CW Thomas, OBE, FRBS (1885-1976) trained as a sculptor, medallist and gem engraver in his fatherâ€™s studio and at the Slade School of Fine Art and Central School of Arts and Crafts, London. During the First World War he was on active service before he was seconded to the intelligence service, while during the Second World War he continued as a model maker at Medmenham reconnaissance unit. A commission to design memorials to the two sons of Lord Forster of Lepe, after the First World War, led to further commissions for church and cathedral monuments such as the memorial at the Toc H Guild church, Tower Hill, London. His designs for medals and coins for the Royal Mint included the Coronation medals for Queen Elizabeth II and some of the first coinage issued in her reign.
Richmond Cemetery is unusually endowed with war memorials and war graves since it also includes the burial ground for thirty-nine South African soldiers who are commemorated by the South African War Memorial, designed by Sir Edwin Lutyens and unveiled by General JC Smuts in June 1921.
Materials: Portland stone with timber lintels.
Memorial in the form of a triptych set on a shaped stone base of three shallow steps which encompasses the whole memorial and between shaped buttress walls which extend to the front of the monument. The panels are set between stone piers with moulded cushion capitals, above which are a pair of parallel rows of timber lintels which extend beyond the piers at either end. The central panel has a scrolled head flanking a central finial in the form of a lighted torch and is inscribed:
THIS MONUMENT IS / ERECTED IN MEMORY / OF THOSE PATIENTS / WHO HAVE DIED IN THE / STAR AND GARTER HOME / FOR DISABLED SAILORS /
SOLDIERS AND AIRMEN / WHO ARE NOT OTHERWISE / COMMEMORATED AND / WHOSE NAMES ARE / INSCRIBED HEREON / AND IN THE BOOK AT THE HOME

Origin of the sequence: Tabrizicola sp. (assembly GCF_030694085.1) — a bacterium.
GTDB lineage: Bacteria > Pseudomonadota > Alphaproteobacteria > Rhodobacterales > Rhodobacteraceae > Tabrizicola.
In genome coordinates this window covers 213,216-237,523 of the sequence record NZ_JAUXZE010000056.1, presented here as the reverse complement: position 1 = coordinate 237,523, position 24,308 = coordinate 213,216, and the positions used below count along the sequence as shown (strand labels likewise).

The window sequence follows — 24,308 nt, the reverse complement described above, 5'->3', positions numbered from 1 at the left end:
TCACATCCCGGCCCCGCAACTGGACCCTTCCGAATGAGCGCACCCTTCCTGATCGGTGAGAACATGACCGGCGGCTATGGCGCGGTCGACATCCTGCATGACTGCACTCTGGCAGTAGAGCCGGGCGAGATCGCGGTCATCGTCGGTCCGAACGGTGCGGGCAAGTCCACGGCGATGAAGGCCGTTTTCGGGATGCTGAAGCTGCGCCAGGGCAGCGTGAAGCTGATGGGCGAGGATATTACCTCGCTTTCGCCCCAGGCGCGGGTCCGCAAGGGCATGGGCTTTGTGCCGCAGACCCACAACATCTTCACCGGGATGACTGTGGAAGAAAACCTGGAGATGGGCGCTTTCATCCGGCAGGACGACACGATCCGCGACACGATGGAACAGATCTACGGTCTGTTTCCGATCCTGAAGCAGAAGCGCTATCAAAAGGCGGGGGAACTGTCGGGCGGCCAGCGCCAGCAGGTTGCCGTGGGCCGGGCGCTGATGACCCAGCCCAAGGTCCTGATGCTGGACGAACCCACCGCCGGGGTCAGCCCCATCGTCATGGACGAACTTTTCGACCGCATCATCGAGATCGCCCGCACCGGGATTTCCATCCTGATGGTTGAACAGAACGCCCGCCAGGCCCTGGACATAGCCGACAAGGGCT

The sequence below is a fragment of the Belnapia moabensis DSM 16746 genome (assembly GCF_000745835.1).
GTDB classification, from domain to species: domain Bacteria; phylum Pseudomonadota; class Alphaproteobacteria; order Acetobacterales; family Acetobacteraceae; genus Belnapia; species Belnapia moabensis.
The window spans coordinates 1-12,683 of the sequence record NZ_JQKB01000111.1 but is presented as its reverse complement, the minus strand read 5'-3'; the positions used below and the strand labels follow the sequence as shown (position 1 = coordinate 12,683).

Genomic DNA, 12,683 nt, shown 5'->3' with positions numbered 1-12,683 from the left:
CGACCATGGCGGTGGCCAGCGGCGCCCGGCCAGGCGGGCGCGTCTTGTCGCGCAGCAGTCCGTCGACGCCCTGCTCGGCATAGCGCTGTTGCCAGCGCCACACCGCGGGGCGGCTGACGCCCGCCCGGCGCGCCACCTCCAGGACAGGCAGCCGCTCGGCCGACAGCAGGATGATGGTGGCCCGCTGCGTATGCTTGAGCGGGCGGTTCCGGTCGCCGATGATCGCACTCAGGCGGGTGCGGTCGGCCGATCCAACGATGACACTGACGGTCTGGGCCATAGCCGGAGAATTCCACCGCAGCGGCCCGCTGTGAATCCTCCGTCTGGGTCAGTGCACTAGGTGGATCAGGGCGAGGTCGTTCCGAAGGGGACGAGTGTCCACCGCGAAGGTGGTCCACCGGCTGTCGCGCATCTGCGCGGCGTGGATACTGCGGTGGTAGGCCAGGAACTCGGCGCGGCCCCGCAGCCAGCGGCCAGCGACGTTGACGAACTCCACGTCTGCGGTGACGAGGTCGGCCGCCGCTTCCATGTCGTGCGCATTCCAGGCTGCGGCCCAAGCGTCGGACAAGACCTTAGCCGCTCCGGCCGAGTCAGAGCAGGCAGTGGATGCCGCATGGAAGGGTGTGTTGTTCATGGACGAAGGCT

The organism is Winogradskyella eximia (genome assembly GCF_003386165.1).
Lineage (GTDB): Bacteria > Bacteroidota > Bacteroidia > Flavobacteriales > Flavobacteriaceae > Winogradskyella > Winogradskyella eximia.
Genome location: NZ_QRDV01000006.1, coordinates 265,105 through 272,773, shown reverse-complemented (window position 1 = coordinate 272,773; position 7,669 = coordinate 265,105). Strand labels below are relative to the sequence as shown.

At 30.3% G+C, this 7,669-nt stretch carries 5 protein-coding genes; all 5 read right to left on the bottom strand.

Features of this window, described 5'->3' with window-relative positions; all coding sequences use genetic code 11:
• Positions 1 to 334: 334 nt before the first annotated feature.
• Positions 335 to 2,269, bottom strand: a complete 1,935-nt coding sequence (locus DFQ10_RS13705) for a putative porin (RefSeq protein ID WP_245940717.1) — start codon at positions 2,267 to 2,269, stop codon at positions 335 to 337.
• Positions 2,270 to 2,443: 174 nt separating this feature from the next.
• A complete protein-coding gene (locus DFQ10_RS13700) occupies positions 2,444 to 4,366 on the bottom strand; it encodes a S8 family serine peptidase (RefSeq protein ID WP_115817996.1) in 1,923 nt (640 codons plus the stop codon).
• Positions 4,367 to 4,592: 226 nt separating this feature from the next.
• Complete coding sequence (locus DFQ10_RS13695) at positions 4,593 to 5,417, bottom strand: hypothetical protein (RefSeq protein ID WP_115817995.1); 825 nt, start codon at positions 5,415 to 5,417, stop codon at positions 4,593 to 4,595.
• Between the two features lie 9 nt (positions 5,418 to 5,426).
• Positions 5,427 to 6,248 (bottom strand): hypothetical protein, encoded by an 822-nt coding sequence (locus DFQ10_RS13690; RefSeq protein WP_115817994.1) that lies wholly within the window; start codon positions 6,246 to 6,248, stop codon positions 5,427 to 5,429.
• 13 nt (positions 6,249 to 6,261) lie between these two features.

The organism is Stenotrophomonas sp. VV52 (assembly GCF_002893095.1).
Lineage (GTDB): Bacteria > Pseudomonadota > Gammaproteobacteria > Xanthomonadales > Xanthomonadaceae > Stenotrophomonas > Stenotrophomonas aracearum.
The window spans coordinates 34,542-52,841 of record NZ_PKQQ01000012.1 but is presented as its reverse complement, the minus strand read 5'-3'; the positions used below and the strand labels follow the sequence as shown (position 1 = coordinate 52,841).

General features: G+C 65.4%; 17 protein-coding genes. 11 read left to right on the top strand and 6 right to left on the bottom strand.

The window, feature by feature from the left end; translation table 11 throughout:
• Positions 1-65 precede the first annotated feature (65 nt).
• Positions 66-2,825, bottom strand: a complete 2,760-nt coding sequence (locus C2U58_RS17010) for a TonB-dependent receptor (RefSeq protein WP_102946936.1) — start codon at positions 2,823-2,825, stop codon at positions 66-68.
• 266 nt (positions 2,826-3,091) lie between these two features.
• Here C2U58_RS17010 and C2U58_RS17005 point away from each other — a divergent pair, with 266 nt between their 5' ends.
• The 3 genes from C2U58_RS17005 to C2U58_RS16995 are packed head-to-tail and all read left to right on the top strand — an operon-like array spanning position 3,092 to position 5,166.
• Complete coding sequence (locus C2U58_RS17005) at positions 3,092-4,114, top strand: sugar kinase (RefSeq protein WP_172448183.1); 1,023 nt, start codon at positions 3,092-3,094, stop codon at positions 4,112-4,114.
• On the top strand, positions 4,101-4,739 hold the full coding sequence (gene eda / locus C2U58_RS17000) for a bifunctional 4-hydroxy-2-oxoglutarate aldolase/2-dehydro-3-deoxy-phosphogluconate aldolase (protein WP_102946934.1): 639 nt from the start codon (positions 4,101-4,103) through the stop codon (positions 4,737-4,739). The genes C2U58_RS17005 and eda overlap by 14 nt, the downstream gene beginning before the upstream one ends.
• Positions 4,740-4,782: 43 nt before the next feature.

This rear wall of the memorial commemorates 205 ex-servicemen. Each panel is inscribed with a roll of honour set out in chronological sequence from 1928 to 1958, beginning with the left hand panel. The names continue on the reverse of the memorial, spanning the years 1970-1977.
Set forward from the rear wall and perpendicular to it, is a lower spine wall with chamfered piers at the angles, and an oversailing chamfered parapet. It is inscribed on both faces, each commemorating 51 ex-servicemen, covering the years 1961-66 to the left and 1966-70 to the right. To the front is a seated, sentinel lion.
The riser of the step to the front of the memorial is inscribed:
Given by Lt Col AC Bromhead CBE JP / Chairman of the House Committee of Governors 1915-1956.
To the front of the memorial, commemorative slabs to AC Bromhead and his wife are inscribed:
In most loving memory of the same / Lt Col Alfred Claude Bromhead CBE JP / Who died 5th March 1963 aged 86 / at Petersham / Beloved husband and father / His ashes lie here / His life and devotion to family / Was an example and inspiration to many / and / In loving memory of his wife / Margaret Eileen Bromhead / A former matron and governor / Of the Star and Garter Home / Who died 18th October 1978 / Aged 72
Listed building text is © Crown Copyright. Reproduced under licence.